October 1 2014 Latest news:
Tuesday, May 29, 2012
Perhaps it’s an age thing or maybe my eyesight is on the blink, but by mistake an hour ago I opened a computer file dated 22nd May 2011 rather than the one I’d been working on this morning dated twelve months later.
Yet this error proved prescient. Earlier, I had been writing about the manner in which Facebook has lost more than $17bn worth of value in the space of three days’ trading (that’s the equivalent market capitalisation of BSkyB) and why there’s little sign of this shocking erosion of shareholder value coming to an end when I happened upon a piece I’d written a year ago about LinkedIn.
Regular visitors to this area of the newspaper may recall that last May I described LinkedIn as a “smaller, business version of the ubiquitous Facebook, which recently floated in New York at $45 a share, soaring to $122 before falling back to $94.25. All this on its first day. Remind you of anything? This incredible performance values LinkedIn at $8.9bn; bearing in mind it made a profit of $15m last year, such a valuation seems a little frothy.”
Concerned that we may have been on the cusp of ‘Dotcom Bubble II’, I wrote: “This is entirely possible, which is why I’ll be giving LinkedIn stock the widest possible body swerve…”
It proved a smart move. Less than four weeks later, the company’s share price had plummeted by more than 32pc to $63.71. For me, such a rapid drop would have triggered a painful stop loss well before it reached that level and while LinkedIn’s share price fell even further, to below $60 by the end of November, it has since improved and now trades between $96 - $100. Frankly, however, I still believe that’s far too high.
Unlike Facebook, LinkedIn generates most of its income from employers who pay to search its member profiles for prospective employees. Essentially, this is a good idea, but the company’s share price is based on future prospects rather than actual performance.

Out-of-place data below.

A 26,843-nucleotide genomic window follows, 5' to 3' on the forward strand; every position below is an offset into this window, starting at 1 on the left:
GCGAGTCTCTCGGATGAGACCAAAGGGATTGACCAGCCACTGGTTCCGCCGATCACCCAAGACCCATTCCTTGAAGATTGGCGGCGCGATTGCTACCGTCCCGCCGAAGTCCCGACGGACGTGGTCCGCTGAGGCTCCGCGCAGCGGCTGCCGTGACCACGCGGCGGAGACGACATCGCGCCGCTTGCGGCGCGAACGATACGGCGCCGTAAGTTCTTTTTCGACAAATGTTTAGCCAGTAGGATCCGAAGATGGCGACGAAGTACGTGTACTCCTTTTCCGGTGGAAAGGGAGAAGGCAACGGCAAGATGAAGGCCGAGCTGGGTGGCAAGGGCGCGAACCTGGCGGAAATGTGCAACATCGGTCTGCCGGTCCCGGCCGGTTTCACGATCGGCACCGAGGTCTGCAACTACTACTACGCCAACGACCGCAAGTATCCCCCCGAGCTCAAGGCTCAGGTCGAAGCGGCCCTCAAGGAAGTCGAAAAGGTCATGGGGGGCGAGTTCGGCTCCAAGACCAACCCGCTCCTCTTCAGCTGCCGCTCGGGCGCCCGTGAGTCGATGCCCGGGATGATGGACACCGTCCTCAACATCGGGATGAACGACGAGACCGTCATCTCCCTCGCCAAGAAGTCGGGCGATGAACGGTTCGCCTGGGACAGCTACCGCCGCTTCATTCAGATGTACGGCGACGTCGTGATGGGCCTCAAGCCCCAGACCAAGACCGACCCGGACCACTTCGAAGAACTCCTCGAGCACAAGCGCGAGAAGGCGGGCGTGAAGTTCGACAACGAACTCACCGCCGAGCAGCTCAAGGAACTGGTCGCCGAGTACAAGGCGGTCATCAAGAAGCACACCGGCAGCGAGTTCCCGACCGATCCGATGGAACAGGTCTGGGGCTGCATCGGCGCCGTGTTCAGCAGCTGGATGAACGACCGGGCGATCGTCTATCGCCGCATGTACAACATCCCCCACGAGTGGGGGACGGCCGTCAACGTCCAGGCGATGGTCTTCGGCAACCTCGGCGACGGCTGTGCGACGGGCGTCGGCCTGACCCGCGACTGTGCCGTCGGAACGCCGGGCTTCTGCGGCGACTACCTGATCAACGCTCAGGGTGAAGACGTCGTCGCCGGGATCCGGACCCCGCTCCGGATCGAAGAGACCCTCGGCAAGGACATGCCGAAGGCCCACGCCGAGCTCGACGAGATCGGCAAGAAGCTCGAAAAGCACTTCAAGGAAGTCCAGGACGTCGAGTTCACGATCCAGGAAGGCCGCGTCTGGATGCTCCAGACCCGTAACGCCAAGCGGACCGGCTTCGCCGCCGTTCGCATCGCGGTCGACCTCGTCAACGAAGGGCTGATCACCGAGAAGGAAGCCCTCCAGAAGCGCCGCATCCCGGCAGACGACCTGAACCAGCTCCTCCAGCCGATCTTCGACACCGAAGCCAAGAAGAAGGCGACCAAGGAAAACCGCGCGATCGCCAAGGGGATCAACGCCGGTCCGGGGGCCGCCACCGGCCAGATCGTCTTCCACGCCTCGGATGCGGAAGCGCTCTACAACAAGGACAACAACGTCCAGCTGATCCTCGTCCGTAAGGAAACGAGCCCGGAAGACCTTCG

Granted, to a degree, every company’s valuation takes account of how it might perform in future, but LinkedIn is now valued at a quite preposterous $11.2bn, which means it trades at 170 times next year’s earnings. To put that figure into context, Marks & Spencer trades at 9.8 times future earnings, while Vodafone trades at 10.4; both companies pay dividends in excess of 5pc - LinkedIn doesn’t yet distribute a penny to shareholders.
Furthermore, the company’s costs are going through the roof, currently rising faster than income. Sales and marketing expenses soared by 200pc in 2011 as product development costs rose 100pc. In fact, LinkedIn is so over-valued, it makes Facebook look like a steal (which it definitely is not).
Indeed, having watched how Facebook’s bungled float has made only a handful of folks extremely rich, I won’t be going anywhere near their shares, at least not in the foreseeable future. As for LinkedIn, why its shares trade at around three times that of Facebook’s (the latter at least made a $1bn profit last year) is anyone’s guess. Upon reflection, it might suggest that, as far as ‘social media’ shares are concerned, we’re already in ‘Dotcom Bubble II’ territory.
The words ‘I’m out’ too often spell the end for an invention before it has even left the drawing board.